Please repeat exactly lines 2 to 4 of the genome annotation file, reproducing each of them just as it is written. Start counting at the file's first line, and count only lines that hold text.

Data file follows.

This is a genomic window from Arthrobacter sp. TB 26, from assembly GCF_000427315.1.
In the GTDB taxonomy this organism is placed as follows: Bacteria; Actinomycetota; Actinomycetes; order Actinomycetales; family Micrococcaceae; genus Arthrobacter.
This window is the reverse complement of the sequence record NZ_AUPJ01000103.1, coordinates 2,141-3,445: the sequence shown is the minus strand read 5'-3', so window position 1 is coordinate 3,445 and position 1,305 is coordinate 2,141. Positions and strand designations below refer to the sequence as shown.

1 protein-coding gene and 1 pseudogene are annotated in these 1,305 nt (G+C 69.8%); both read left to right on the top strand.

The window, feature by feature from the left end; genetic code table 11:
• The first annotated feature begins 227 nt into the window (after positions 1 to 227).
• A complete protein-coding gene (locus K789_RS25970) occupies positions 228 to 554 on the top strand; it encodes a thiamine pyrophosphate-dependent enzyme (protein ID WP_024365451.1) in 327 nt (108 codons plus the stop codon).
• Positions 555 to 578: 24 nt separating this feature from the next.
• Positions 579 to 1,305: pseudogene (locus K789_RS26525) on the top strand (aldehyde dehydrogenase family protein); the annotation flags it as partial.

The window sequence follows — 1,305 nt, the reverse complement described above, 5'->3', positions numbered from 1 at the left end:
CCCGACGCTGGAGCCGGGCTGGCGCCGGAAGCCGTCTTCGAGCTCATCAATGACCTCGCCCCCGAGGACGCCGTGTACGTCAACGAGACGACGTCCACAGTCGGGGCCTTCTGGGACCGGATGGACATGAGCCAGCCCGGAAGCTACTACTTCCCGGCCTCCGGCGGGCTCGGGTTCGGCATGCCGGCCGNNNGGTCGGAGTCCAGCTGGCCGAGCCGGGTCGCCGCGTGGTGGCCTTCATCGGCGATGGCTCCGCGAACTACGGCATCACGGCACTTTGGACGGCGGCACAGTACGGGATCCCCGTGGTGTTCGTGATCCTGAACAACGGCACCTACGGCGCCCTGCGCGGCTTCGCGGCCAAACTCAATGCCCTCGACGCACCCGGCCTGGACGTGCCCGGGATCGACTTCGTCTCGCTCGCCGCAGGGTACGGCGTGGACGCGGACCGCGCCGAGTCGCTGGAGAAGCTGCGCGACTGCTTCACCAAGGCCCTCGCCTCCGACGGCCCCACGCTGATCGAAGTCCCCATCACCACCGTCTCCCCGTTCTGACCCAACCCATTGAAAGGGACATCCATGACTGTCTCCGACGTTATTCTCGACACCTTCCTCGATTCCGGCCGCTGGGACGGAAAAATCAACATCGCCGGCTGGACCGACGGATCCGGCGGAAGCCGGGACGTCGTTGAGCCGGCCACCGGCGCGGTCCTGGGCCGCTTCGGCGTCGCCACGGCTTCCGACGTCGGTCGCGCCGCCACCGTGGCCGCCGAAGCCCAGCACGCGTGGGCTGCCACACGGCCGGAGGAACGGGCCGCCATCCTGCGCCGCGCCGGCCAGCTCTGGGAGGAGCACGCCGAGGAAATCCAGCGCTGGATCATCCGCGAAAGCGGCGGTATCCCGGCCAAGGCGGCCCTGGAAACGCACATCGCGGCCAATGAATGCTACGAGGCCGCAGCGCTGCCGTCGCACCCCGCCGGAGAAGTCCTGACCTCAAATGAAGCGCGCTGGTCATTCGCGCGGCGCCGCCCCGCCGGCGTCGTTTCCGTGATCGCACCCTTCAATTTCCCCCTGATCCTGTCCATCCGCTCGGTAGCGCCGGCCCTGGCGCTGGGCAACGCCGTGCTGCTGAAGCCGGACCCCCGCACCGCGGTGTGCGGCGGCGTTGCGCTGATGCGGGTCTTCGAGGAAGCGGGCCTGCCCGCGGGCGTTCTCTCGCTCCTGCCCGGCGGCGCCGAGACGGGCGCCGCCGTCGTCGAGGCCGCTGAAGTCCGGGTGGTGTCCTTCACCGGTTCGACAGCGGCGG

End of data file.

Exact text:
In the GTDB taxonomy this organism is placed as follows: Bacteria; Actinomycetota; Actinomycetes; order Actinomycetales; family Micrococcaceae; genus Arthrobacter.
This window is the reverse complement of the sequence record NZ_AUPJ01000103.1, coordinates 2,141-3,445: the sequence shown is the minus strand read 5'-3', so window position 1 is coordinate 3,445 and position 1,305 is coordinate 2,141. Positions and strand designations below refer to the sequence as shown.

1 protein-coding gene and 1 pseudogene are annotated in these 1,305 nt (G+C 69.8%); both read left to right on the top strand.